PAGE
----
The second most susceptible organ to blast injury is the lung [3].

It is found on autopsy in a high proportion of immediate fatalities [3,5] and body armour is not protective against injury [5].

Blast forces are propagated through lung parenchyma, causing widespread disruption at the capillary-alveolar membrane and tearing of alveolar septae [5].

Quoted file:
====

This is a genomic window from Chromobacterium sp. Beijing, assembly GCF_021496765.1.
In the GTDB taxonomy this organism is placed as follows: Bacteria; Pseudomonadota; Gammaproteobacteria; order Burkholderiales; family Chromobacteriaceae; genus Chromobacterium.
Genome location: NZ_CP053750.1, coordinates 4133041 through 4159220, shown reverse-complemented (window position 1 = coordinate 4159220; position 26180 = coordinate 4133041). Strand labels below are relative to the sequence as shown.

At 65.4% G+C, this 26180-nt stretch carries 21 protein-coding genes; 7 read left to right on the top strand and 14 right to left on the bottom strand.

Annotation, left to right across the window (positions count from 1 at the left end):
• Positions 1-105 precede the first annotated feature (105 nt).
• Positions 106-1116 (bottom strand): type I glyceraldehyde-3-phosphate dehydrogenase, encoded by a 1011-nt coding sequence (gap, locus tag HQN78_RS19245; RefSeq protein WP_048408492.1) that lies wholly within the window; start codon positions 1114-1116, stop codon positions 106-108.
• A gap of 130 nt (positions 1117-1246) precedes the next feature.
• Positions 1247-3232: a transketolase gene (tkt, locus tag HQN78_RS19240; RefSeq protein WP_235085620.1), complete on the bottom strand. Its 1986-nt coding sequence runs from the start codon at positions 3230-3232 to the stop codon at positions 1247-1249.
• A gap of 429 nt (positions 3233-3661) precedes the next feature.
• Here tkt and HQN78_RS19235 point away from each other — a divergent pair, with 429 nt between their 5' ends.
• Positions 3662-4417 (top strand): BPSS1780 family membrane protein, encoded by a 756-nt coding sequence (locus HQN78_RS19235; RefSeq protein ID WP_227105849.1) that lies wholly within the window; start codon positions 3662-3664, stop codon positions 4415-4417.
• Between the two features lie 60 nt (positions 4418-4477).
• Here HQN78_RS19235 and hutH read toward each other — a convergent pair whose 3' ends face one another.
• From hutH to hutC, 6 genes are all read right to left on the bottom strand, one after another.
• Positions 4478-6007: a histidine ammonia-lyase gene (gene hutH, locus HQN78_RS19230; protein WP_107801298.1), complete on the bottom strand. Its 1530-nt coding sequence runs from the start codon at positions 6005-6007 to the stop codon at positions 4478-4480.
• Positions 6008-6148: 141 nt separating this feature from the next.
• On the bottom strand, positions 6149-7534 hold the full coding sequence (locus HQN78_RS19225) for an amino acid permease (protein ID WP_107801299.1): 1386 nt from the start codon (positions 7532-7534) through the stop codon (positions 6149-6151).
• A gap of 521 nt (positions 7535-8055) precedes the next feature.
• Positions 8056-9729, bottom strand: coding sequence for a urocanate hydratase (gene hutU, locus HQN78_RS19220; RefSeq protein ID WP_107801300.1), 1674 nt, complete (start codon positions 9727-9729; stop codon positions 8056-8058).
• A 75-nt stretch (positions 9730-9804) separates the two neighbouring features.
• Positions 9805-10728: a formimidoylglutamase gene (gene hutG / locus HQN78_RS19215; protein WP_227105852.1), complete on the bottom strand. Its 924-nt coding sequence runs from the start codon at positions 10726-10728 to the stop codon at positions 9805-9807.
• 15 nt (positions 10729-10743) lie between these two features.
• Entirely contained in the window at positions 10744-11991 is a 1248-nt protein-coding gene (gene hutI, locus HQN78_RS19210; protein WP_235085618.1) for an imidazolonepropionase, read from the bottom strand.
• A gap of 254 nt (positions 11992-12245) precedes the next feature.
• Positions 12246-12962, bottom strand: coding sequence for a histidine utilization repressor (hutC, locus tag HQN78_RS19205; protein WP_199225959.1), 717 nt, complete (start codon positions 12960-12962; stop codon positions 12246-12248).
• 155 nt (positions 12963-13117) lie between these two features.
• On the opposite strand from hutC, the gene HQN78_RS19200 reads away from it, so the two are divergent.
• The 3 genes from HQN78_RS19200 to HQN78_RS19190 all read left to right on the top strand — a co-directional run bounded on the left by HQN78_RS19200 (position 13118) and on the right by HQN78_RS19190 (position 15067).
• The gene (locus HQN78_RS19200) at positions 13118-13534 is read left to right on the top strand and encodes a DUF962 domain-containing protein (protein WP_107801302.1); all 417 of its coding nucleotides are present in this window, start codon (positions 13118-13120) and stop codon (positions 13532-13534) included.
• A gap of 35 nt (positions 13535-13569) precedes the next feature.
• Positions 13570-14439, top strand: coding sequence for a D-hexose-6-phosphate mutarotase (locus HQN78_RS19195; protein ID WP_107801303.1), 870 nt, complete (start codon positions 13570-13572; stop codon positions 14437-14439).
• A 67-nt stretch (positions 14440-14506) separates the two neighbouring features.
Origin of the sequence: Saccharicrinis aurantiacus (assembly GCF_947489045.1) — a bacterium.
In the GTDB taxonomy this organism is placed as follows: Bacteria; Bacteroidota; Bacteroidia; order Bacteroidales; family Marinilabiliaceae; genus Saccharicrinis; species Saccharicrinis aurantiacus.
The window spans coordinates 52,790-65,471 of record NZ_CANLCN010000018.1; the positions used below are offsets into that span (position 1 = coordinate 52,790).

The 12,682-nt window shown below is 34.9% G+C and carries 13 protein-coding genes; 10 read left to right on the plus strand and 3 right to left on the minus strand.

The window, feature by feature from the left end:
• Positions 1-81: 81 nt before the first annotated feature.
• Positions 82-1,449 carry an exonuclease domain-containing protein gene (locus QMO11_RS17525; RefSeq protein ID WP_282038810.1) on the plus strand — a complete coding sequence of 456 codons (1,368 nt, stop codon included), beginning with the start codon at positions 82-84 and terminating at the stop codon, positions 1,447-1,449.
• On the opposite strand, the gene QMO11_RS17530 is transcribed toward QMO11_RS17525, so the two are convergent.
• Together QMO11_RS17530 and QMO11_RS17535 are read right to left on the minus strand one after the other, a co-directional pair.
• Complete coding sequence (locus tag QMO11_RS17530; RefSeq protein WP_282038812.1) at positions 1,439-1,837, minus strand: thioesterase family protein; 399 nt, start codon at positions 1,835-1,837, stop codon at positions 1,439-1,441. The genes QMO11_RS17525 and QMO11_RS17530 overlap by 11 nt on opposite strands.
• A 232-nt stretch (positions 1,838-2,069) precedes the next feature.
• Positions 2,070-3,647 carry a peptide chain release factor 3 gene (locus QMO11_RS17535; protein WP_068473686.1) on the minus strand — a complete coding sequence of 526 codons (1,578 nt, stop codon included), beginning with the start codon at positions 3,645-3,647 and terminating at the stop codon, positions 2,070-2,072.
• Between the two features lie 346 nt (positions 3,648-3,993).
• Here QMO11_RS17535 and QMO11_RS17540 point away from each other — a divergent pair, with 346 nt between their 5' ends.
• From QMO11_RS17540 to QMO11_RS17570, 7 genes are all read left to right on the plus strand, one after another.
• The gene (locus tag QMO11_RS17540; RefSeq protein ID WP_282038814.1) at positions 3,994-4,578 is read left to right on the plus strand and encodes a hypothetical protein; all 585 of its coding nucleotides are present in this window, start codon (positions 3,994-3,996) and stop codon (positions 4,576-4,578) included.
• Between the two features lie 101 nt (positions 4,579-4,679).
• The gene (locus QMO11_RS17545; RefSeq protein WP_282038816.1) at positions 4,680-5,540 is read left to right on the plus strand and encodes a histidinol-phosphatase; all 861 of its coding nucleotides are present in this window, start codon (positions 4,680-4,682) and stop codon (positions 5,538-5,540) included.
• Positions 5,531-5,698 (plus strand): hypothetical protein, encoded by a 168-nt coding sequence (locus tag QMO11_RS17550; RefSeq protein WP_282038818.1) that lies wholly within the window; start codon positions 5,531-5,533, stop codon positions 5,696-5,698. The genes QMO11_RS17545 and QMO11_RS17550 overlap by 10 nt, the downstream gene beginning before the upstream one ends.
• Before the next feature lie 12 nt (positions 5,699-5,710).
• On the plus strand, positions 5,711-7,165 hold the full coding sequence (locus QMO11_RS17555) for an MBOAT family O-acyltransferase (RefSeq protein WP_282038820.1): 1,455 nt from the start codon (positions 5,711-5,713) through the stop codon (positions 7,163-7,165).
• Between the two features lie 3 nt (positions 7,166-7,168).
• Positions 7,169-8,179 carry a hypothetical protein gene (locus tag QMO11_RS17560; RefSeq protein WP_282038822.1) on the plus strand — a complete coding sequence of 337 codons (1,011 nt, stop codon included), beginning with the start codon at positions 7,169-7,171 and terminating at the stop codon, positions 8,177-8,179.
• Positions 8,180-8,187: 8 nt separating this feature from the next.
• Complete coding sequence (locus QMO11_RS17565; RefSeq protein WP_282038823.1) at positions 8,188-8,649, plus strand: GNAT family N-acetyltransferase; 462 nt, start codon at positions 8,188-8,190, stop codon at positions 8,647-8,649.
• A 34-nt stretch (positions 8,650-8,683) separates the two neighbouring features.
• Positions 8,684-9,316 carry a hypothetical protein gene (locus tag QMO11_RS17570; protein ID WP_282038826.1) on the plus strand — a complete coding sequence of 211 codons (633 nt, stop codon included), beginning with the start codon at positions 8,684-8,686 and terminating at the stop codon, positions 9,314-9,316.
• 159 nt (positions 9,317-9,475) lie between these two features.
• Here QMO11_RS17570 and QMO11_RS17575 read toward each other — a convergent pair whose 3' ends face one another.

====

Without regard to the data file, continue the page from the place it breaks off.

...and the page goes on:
Systemic air embolism may also result from loss of integrity of the tissue-gas interface in the lungs and in turn causes a plethora of symptoms depending on the site of embolism:

  • Focal or diffuse neurological deficit from embolism to brain or spinal cord
  • Myocardial infarction from coronary artery embolisation
  • Ischaemia and infarction of the GI tract
  • Limb ischaemia or infarction
  • Visual field defects from retinal artery embolism [5]